This is a short commissioned piece I wrote for the Design Council’s ‘Design for Planet 2022’ zine, which was edited by the whip-smart, redoubtable Will Jennings. For seasoned utopian scholars this will be pretty basic stuff, but I aimed for this piece to make utopian methodology accessible to a broad range of designers.
Utopias commonly appear throughout literature or film as islands—as in Thomas More’s original Utopia in his 1516 book of the same name. Scaled up, they are pictured, in science fiction, as whole planets on which ideas for social relations are tested out. Commonly utopias here on Planet Earth are narrowly conceived of as totalising diagrams, but if we look to film and fiction we can see they are testing grounds for an astounding range of possible social relations, political possibilities, and most excitingly for visions of future flourishing and goodness. The great power of utopias is not in providing an authoritarian model for a perfect world, but rather in the way that envisioning relations differently through a philosophy of hope can introduce radical possibilities for improving everyday life in everyday places and situations.
Utopian scholar Lyman Tower Sargent identifies three faces of utopia: utopian literature, utopian experiments (these are practical experiments in lived space often called intentional communities), and utopian social thought. Sociologist Ruth Levitas furthers this in The Concept of Utopia by identifying that desire, in particular desire for change often, fuels these utopian formations. And Tom Moylan in his seminal Demand the Impossible: Science Fiction and the Utopian Imagination tells us of ‘critical utopia’—first it operates as critique, and second it is critical in the nuclear sense—with the critical mass to act explosively upon relations and possibilities in our world.
Critical distance is also important, and imagining situations that allow us to understand and evaluate our own world from afar, in often transgressive ways, creates possibilities for change because, well, many of the ways people live just look really weird when you step out of the ruts you’re in and simply look.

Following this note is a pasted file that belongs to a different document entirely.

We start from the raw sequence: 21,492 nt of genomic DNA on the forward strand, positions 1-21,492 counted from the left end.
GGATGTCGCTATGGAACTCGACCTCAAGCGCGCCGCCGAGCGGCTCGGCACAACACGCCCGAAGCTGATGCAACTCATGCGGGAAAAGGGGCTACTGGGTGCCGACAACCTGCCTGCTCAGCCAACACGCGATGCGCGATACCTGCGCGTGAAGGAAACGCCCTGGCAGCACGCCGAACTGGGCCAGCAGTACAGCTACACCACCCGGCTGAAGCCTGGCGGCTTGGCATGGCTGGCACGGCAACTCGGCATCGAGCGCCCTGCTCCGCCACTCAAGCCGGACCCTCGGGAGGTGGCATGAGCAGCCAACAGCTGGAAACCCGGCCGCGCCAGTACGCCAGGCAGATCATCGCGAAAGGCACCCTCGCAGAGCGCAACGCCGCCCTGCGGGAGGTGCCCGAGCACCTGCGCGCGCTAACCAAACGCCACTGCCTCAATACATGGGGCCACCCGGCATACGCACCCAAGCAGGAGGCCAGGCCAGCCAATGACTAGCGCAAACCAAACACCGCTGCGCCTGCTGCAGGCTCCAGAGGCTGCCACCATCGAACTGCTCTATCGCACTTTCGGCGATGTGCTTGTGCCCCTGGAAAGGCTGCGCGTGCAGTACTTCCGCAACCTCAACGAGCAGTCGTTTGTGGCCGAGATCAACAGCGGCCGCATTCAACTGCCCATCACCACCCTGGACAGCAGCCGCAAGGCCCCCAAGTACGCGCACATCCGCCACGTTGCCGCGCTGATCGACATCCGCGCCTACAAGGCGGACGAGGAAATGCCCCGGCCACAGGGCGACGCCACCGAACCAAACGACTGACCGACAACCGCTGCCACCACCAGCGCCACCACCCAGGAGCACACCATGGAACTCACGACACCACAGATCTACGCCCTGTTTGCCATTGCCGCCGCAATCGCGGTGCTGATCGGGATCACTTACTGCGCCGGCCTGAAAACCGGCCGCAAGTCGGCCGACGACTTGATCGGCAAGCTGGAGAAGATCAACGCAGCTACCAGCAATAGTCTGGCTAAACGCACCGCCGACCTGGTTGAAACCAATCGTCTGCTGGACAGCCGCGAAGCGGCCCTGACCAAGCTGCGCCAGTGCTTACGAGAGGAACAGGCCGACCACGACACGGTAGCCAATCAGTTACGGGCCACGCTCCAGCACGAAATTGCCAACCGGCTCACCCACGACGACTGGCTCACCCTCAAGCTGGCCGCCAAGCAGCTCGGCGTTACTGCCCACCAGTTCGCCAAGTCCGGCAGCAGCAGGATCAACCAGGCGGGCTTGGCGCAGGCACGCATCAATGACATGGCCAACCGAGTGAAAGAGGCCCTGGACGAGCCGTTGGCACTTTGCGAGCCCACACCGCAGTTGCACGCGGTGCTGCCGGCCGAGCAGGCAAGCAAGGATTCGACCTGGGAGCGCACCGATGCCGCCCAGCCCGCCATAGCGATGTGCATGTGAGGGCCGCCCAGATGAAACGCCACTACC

I’ve spoken above about relationships, and relationships are central to the study and experience of landscapes everywhere. Commonly landscapes are thought of, like utopias, as total diagrams or plans, like the geometric layout of the gardens of Versailles. But landscapes in everyday life are the environments that make people who they are, and people have a relationship with the places they inhabit that shapes them in return. The Nordic philologist Kenneth Olwig tells us that landscapes can also be thought of as landships, relations of belonging and meaning-making that are embroiled in the particularities of place. By way of example, landscape architecture as a profession is becoming more and more about relationships between humans, other species, the inorganic elements of lifeworlds, and climate and weather than about the imposition of a geometric order on a defined ground.
The complexities of landscapes require thinking through everything about a place, and to transform them often requires the sort of all-at-onceness found in utopias. The scenario-making function of design is then privileged over the form-making function, and this too is like utopias in that narratives and possibilities for a better world in which all species might flourish are allowed their full expression.
Perhaps what is finally of greatest importance in all of this is that the moral imagination must be employed fully in projecting landscape futures, which repeatedly forces the question through the process of design, “Is this right, good, and desirable?” in the face of the ever- present insistence that “This is just how things are done” or, worse, “There is just no alternative.” Utopias are tools for better futures, in substantive landscapes, here and now.
Levitas, Ruth (2010) The Concept of Utopia. New York: Peter Lang.
Moylan, Tom (1986) Demand the Impossible: Science Fiction and the Utopian Imagination. London and New York: Methuen.
Olwig, Kenneth R. (2019) The Meanings of Landscape: Essays on Place, Space, Environment and Justice. London and New York: Routledge.
Sargent, Lyman Tower (1994) “Three Faces of Utopianism Revisited.” Utopian Studies, 5(1): 1–37. DOI: https://doi.org/www.jstor.org/stable/20719246
Sargent, Lyman Tower (2010) Utopianism: A Very Short Introduction. Oxford and New York: Oxford University Press.